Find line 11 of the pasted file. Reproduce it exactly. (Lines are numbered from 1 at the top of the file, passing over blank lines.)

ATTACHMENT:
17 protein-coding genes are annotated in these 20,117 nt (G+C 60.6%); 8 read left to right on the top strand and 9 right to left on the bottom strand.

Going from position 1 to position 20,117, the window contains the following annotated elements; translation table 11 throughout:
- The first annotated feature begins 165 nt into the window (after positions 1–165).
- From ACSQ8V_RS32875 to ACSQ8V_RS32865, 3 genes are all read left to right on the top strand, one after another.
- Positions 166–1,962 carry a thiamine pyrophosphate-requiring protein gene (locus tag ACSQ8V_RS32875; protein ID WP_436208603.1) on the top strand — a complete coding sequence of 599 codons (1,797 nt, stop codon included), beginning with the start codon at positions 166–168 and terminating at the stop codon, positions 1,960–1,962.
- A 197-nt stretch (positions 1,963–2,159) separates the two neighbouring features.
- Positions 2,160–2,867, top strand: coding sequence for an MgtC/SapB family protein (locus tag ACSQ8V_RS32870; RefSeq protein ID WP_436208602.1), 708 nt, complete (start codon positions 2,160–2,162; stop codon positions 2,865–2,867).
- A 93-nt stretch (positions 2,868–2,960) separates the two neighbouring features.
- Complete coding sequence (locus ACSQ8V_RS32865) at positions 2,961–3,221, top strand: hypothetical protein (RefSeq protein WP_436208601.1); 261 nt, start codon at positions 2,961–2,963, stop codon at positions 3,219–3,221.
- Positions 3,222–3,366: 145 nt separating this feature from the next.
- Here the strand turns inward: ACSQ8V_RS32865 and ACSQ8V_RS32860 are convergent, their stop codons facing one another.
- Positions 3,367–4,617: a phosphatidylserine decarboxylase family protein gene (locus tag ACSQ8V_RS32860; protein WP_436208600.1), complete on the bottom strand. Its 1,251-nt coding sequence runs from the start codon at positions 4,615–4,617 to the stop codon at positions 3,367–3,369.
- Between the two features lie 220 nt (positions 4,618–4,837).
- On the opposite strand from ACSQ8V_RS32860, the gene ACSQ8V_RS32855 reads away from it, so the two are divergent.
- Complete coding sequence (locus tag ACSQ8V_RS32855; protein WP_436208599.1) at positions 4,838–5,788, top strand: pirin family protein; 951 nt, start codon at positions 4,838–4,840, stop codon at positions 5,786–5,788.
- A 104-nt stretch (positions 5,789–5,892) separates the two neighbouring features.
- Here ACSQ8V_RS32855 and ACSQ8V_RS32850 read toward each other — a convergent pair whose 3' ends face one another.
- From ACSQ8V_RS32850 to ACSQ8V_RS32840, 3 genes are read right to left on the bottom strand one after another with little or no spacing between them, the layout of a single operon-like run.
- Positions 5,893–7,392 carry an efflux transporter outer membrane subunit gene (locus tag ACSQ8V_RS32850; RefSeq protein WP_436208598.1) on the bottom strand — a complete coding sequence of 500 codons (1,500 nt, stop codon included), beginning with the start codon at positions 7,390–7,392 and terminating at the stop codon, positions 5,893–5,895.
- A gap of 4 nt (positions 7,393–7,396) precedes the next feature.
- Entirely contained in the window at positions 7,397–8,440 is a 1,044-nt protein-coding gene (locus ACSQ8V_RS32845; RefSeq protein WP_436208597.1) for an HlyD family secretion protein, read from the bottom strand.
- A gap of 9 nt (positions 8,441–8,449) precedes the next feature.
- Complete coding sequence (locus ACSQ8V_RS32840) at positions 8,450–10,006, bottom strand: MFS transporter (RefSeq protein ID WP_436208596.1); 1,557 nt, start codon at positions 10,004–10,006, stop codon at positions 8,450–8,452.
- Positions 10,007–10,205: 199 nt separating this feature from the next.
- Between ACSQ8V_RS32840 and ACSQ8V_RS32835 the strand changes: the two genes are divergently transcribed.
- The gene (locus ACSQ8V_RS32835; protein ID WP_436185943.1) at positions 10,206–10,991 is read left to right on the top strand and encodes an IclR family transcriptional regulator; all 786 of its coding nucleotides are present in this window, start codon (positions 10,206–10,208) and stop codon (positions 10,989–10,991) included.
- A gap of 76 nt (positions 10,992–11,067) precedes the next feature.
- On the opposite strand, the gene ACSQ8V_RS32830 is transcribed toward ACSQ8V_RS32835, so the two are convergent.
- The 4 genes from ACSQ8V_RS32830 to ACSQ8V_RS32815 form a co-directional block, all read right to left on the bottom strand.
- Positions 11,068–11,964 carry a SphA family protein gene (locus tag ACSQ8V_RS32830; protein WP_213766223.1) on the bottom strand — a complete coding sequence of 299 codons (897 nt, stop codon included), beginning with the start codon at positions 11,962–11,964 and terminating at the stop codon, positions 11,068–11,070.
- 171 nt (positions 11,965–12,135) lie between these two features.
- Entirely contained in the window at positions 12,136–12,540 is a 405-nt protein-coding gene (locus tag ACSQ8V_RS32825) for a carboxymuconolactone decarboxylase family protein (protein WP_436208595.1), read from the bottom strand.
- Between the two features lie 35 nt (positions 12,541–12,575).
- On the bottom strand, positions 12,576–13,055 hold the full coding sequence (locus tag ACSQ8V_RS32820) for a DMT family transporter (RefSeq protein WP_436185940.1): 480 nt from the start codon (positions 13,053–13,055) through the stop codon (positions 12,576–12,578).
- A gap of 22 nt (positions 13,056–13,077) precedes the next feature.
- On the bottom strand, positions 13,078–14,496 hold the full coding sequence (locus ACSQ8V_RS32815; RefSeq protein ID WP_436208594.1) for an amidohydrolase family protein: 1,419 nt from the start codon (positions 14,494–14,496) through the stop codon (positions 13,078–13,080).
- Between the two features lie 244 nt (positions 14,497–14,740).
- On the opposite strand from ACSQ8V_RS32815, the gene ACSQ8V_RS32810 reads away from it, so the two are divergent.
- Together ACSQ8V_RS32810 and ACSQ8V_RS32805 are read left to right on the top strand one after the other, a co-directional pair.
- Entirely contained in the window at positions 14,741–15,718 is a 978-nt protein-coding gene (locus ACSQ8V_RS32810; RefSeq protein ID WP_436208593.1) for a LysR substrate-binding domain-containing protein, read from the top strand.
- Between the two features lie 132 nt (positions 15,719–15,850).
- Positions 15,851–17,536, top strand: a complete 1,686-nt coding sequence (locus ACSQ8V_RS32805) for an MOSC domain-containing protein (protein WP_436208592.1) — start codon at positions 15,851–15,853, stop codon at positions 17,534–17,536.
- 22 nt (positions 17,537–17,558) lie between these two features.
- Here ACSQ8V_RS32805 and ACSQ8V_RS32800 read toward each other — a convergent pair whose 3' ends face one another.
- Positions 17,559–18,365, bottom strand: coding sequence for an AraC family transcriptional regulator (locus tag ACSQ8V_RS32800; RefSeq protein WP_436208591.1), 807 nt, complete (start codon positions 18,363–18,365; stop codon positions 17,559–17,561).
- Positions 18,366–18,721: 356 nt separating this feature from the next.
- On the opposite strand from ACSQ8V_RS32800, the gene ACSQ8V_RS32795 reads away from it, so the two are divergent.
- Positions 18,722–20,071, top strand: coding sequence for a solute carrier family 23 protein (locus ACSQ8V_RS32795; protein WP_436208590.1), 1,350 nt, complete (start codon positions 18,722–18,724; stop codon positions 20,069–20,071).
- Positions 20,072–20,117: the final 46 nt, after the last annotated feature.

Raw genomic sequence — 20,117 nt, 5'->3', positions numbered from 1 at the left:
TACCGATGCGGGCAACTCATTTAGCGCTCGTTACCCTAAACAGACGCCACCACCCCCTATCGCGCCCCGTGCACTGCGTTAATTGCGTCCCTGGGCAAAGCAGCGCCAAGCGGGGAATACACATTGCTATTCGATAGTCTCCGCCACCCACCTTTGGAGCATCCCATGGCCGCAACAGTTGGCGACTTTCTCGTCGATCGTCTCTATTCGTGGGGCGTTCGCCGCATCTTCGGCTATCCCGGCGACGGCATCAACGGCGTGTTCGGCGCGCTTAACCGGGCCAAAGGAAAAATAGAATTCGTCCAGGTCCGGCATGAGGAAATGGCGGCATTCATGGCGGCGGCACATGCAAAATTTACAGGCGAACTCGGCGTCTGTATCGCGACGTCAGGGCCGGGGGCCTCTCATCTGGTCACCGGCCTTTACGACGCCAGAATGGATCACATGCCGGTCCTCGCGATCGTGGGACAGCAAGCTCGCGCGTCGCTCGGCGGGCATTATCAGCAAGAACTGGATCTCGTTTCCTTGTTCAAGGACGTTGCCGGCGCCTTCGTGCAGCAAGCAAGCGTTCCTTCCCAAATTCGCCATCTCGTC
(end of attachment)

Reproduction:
- Here the strand turns inward: ACSQ8V_RS32865 and ACSQ8V_RS32860 are convergent, their stop codons facing one another.